The Dubai government is distancing itself from an estimated $63bn of debts run up by companies it owns or in which it holds a stake, according to the prospectus it is using to promote its planned $2.5bn sukuk (Islamic bond).
During the economic boom of 2003 to mid 2008, banks and investors lent money to the companies on the assumption that the government would support them if they had problems repaying their debts.
But the prospectus promoting the sukuk, which was issued on 30 October, is the first evidence that the emirate could walk away from debts amassed by companies such as Dubai World and Dubai Holding, which are known to owe lenders $27.1bn and $6.9bn respectively.
Dubai’s largest debts
|Ports, Customs & Free Zone Authority||7.8|
|Jebel Ali Free Zone Authority||2|
|Dubai Aerospace Enterprise||3.3|
|Dubai International Capital||1.7|
Sources: Standard & Poor; MEED
“The Dubai government is under no obligation to extend support to any government-related entity, either directly or through the Dubai Financial Support Fund [the fund created to distribute the first $10bn of a planned $20bn bond programme],” states the sukuk prospectus.
Egyptian investment bank EFG-Hermes estimates that the Dubai government, together with its related companies, owes a total of $84.7bn. But in the prospectus the government says it will only accept responsibility for $21.9bn of debt. This includes loans taken out by the Department of Civil Aviation, Investment Corporation of Dubai, the Department of Finance, and a AED9bn ($2.45bn) loan that Dubai Electricity & Water Authority took out in April 2009 to refinance some of its existing debt.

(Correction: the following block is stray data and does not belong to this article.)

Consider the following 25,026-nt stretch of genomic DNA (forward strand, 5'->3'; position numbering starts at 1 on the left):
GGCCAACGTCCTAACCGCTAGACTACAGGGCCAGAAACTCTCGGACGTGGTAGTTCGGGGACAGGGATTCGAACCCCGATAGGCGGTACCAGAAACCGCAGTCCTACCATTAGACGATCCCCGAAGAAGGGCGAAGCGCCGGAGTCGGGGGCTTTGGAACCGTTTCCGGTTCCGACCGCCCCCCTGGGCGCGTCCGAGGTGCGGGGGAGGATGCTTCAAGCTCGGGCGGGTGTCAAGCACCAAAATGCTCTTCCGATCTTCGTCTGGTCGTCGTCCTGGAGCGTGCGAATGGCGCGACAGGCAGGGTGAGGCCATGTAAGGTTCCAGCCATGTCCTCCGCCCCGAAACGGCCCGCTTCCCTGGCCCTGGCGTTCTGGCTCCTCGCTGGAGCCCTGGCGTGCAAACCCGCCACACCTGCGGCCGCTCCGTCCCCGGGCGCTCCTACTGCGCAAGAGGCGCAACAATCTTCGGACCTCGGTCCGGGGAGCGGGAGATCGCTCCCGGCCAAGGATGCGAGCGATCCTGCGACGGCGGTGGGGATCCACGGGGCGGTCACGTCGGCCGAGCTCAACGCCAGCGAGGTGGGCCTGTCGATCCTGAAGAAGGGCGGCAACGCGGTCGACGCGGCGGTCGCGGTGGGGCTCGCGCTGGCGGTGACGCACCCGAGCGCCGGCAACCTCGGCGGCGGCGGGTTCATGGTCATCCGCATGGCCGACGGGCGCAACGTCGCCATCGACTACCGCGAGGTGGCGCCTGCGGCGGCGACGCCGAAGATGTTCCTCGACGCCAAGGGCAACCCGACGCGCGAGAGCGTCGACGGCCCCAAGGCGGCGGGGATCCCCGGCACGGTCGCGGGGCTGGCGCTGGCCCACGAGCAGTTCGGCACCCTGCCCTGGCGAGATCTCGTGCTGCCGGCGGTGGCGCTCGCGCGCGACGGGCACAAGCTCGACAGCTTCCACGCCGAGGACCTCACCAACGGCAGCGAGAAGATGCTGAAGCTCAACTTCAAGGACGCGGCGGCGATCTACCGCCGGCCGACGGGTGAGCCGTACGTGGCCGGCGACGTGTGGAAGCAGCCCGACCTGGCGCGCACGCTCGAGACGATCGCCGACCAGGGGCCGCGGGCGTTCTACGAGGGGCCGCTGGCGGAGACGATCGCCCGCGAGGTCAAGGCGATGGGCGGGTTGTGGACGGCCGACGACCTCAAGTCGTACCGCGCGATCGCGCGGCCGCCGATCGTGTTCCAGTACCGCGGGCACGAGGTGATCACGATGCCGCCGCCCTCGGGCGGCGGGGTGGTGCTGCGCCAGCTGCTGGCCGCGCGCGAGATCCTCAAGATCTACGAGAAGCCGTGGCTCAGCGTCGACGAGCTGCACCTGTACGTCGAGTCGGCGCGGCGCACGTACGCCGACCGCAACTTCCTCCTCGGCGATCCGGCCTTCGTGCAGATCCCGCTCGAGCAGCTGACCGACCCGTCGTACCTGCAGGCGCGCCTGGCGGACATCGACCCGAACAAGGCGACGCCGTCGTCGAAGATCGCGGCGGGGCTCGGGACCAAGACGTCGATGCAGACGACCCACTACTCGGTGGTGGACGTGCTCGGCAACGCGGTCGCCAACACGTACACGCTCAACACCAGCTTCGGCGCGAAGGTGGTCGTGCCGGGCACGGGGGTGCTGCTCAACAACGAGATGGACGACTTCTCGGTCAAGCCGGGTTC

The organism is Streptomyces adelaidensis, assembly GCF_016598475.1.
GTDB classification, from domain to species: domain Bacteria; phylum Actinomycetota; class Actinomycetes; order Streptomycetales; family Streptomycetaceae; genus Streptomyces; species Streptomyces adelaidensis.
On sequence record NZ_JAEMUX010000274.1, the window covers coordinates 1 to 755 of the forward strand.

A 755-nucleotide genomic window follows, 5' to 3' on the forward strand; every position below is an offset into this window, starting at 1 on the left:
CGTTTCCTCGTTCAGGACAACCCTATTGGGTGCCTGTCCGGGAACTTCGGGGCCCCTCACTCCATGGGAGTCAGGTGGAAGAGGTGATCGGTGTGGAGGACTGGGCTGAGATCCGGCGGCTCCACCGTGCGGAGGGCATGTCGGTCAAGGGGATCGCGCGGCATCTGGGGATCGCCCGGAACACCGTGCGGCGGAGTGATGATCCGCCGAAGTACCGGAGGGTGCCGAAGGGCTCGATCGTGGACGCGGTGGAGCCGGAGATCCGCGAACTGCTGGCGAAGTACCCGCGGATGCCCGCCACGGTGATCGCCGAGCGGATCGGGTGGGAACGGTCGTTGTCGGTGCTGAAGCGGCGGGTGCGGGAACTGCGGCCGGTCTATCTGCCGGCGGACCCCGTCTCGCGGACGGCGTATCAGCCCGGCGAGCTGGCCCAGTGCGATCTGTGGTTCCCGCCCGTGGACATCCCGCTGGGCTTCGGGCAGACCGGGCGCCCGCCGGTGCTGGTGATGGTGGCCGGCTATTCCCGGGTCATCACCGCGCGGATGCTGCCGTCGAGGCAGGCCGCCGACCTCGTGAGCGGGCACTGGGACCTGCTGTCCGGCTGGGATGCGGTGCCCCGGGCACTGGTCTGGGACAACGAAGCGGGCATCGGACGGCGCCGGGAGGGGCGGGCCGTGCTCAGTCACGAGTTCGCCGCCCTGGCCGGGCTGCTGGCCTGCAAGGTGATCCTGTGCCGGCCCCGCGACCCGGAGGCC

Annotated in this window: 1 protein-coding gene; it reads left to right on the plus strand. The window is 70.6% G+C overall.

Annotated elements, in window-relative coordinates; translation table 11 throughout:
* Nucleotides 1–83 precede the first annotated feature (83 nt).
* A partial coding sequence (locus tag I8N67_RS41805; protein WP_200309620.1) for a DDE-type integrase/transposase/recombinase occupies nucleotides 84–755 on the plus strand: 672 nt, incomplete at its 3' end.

Dubai Holding and Dubai World, the emirate’s two biggest government-related companies, have debts totalling $34bn due to mature by 2013, leaving $29bn of debt owed by other government-owned firms.
“It is a clear statement that although a mechanism is in place for government-related entities to request support, and for it to be provided, the government views its own debt as different from that of those entities,” says Philipp Lotter, a Dubai-based corporate analyst at ratings agency Moody’s Investors Service.
The statement from the Dubai government could now lead ratings agencies to further downgrade the debt of several key government-owned companies.
The ratings agencies have downgraded many of these companies’ debts since the beginning of the economic crisis September 2008.
Dubai’s government denies that it ever gave the impression that the companies it owns or partly owns enjoy its financial support.
“This does not reflect a shift of attitude towards the government-related companies,” says a spokesman for the Department of Finance. “The government works closely with them, but they have never been guaranteed by the government. Support is available for entities if they apply for funds from the Dubai Financial Support Fund.”